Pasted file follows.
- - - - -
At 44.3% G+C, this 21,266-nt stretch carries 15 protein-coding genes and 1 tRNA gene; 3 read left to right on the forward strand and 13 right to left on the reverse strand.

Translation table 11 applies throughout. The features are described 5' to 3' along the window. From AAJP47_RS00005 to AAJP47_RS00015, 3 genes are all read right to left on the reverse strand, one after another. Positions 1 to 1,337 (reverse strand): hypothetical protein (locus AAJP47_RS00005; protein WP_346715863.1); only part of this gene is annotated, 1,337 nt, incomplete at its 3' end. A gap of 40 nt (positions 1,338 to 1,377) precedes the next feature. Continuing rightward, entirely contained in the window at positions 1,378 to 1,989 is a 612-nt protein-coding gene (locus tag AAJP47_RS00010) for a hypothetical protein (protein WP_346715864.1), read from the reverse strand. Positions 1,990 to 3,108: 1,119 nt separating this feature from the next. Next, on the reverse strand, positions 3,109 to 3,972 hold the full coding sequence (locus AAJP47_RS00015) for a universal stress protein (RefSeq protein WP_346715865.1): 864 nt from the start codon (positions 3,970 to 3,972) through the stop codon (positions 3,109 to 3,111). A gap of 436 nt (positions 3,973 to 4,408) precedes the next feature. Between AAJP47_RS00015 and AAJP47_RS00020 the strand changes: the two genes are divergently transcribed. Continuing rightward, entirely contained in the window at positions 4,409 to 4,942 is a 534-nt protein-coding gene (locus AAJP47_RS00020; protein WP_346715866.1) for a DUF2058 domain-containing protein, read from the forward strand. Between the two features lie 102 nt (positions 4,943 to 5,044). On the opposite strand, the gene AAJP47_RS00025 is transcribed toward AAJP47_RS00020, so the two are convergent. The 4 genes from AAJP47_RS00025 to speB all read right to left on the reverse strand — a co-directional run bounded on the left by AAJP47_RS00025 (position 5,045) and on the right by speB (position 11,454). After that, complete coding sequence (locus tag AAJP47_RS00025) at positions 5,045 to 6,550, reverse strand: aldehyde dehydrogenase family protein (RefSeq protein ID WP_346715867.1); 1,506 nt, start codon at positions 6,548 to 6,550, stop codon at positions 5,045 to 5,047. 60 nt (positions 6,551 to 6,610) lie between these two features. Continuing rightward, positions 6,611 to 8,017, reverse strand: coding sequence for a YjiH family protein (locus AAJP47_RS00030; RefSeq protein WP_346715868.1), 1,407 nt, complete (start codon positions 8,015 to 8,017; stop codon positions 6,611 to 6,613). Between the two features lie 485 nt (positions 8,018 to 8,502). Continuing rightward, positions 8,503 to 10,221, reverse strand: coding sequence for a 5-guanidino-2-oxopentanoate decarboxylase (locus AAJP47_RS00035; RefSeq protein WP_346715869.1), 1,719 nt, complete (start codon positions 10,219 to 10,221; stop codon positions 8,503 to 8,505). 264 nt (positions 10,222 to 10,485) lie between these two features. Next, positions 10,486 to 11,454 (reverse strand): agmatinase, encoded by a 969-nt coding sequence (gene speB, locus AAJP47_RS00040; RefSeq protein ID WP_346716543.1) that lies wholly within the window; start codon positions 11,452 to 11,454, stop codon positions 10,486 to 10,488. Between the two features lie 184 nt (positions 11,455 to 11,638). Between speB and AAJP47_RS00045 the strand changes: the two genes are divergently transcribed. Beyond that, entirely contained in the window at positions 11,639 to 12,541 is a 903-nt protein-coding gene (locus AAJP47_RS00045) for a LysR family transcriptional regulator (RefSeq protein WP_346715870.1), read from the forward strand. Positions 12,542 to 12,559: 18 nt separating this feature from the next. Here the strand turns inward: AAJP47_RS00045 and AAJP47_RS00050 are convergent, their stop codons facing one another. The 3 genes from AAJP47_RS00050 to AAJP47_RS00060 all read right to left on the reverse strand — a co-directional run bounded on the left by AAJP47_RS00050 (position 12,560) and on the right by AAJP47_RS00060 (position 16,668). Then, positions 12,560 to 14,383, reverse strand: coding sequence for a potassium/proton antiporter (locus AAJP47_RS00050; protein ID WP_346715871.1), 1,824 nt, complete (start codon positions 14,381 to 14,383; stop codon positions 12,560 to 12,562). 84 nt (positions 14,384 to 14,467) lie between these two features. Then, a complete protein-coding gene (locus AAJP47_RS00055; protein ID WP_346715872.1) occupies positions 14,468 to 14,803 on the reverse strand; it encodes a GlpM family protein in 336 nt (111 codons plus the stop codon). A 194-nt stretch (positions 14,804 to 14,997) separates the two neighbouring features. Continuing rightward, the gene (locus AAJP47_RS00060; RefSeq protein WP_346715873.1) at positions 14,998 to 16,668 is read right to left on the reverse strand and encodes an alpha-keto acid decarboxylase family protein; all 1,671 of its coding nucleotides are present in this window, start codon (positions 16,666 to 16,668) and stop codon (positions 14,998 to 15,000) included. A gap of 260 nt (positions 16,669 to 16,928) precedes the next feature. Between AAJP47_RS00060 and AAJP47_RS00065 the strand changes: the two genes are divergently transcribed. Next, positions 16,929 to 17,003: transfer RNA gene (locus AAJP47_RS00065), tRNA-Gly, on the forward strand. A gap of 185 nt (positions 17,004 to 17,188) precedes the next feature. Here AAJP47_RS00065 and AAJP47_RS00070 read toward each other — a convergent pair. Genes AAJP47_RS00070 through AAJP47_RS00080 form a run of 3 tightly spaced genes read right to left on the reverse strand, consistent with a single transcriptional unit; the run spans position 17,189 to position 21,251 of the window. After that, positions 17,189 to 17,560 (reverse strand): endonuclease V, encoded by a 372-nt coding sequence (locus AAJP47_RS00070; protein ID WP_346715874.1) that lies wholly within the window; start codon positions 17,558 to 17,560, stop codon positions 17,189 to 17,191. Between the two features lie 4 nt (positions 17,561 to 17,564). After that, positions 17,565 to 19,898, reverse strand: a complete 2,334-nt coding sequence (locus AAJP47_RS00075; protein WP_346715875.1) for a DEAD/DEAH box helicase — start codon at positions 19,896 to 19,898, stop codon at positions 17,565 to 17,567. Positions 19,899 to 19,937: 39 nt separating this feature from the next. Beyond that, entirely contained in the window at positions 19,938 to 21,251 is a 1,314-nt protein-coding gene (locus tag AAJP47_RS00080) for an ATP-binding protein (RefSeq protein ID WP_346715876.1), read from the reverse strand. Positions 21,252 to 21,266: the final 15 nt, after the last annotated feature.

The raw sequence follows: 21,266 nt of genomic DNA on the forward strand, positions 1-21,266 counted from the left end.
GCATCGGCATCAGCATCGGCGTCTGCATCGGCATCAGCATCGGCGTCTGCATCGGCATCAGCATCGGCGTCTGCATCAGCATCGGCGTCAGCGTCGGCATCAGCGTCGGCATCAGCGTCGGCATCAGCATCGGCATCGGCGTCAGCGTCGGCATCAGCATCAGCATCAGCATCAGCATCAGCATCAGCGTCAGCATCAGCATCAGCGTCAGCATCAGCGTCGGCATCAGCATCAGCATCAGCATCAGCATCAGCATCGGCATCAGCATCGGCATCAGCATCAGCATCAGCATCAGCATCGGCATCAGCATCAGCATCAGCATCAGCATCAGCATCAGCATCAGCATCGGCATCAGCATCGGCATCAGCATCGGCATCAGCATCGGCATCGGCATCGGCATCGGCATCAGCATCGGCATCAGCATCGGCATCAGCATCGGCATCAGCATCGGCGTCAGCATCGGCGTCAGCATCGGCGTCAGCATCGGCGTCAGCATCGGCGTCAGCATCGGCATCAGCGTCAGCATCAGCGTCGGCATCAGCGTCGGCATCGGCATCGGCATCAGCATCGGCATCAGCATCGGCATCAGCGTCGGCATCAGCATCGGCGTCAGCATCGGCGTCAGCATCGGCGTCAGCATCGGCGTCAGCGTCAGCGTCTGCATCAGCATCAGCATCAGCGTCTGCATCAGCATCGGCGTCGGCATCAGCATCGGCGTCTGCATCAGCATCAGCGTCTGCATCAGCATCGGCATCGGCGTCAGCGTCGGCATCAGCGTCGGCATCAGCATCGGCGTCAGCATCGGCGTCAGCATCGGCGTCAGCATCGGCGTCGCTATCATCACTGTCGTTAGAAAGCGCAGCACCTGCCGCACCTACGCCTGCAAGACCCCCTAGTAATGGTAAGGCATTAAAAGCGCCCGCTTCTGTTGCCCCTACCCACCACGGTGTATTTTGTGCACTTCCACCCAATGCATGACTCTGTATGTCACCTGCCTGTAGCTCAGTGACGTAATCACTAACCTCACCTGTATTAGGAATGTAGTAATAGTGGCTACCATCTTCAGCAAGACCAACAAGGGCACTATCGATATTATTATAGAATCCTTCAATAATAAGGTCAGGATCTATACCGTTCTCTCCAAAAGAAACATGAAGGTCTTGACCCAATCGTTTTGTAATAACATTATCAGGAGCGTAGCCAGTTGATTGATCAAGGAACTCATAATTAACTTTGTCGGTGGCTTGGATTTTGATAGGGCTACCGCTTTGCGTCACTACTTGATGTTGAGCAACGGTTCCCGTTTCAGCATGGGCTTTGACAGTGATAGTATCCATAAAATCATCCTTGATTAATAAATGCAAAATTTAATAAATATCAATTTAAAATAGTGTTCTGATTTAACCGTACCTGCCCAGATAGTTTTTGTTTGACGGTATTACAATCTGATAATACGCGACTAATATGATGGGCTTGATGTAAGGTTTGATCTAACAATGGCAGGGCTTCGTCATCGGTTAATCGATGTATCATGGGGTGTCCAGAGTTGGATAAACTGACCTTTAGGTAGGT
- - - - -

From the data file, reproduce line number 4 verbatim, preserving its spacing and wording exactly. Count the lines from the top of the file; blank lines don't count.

GCATCGGCATCAGCATCGGCGTCTGCATCGGCATCAGCATCGGCGTCTGCATCGGCATCAGCATCGGCGTCTGCATCAGCATCGGCGTCAGCGTCGGCATCAGCGTCGGCATCAGCGTCGGCATCAGCATCGGCATCGGCGTCAGCGTCGGCATCAGCATCAGCATCAGCATCAGCATCAGCATCAGCGTCAGCATCAGCATCAGCGTCAGCATCAGCGTCGGCATCAGCATCAGCATCAGCATCAGCATCAGCATCGGCATCAGCATCGGCATCAGCATCAGCATCAGCATCAGCATCGGCATCAGCATCAGCATCAGCATCAGCATCAGCATCAGCATCAGCATCGGCATCAGCATCGGCATCAGCATCGGCATCAGCATCGGCATCGGCATCGGCATCGGCATCAGCATCGGCATCAGCATCGGCATCAGCATCGGCATCAGCATCGGCGTCAGCATCGGCGTCAGCATCGGCGTCAGCATCGGCGTCAGCATCGGCGTCAGCATCGGCATCAGCGTCAGCATCAGCGTCGGCATCAGCGTCGGCATCGGCATCGGCATCAGCATCGGCATCAGCATCGGCATCAGCGTCGGCATCAGCATCGGCGTCAGCATCGGCGTCAGCATCGGCGTCAGCATCGGCGTCAGCGTCAGCGTCTGCATCAGCATCAGCATCAGCGTCTGCATCAGCATCGGCGTCGGCATCAGCATCGGCGTCTGCATCAGCATCAGCGTCTGCATCAGCATCGGCATCGGCGTCAGCGTCGGCATCAGCGTCGGCATCAGCATCGGCGTCAGCATCGGCGTCAGCATCGGCGTCAGCATCGGCGTCGCTATCATCACTGTCGTTAGAAAGCGCAGCACCTGCCGCACCTACGCCTGCAAGACCCCCTAGTAATGGTAAGGCATTAAAAGCGCCCGCTTCTGTTGCCCCTACCCACCACGGTGTATTTTGTGCACTTCCACCCAATGCATGACTCTGTATGTCACCTGCCTGTAGCTCAGTGACGTAATCACTAACCTCACCTGTATTAGGAATGTAGTAATAGTGGCTACCATCTTCAGCAAGACCAACAAGGGCACTATCGATATTATTATAGAATCCTTCAATAATAAGGTCAGGATCTATACCGTTCTCTCCAAAAGAAACATGAAGGTCTTGACCCAATCGTTTTGTAATAACATTATCAGGAGCGTAGCCAGTTGATTGATCAAGGAACTCATAATTAACTTTGTCGGTGGCTTGGATTTTGATAGGGCTACCGCTTTGCGTCACTACTTGATGTTGAGCAACGGTTCCCGTTTCAGCATGGGCTTTGACAGTGATAGTATCCATAAAATCATCCTTGATTAATAAATGCAAAATTTAATAAATATCAATTTAAAATAGTGTTCTGATTTAACCGTACCTGCCCAGATAGTTTTTGTTTGACGGTATTACAATCTGATAATACGCGACTAATATGATGGGCTTGATGTAAGGTTTGATCTAACAATGGCAGGGCTTCGTCATCGGTTAATCGATGTATCATGGGGTGTCCAGAGTTGGATAAACTGACCTTTAGGTAGGT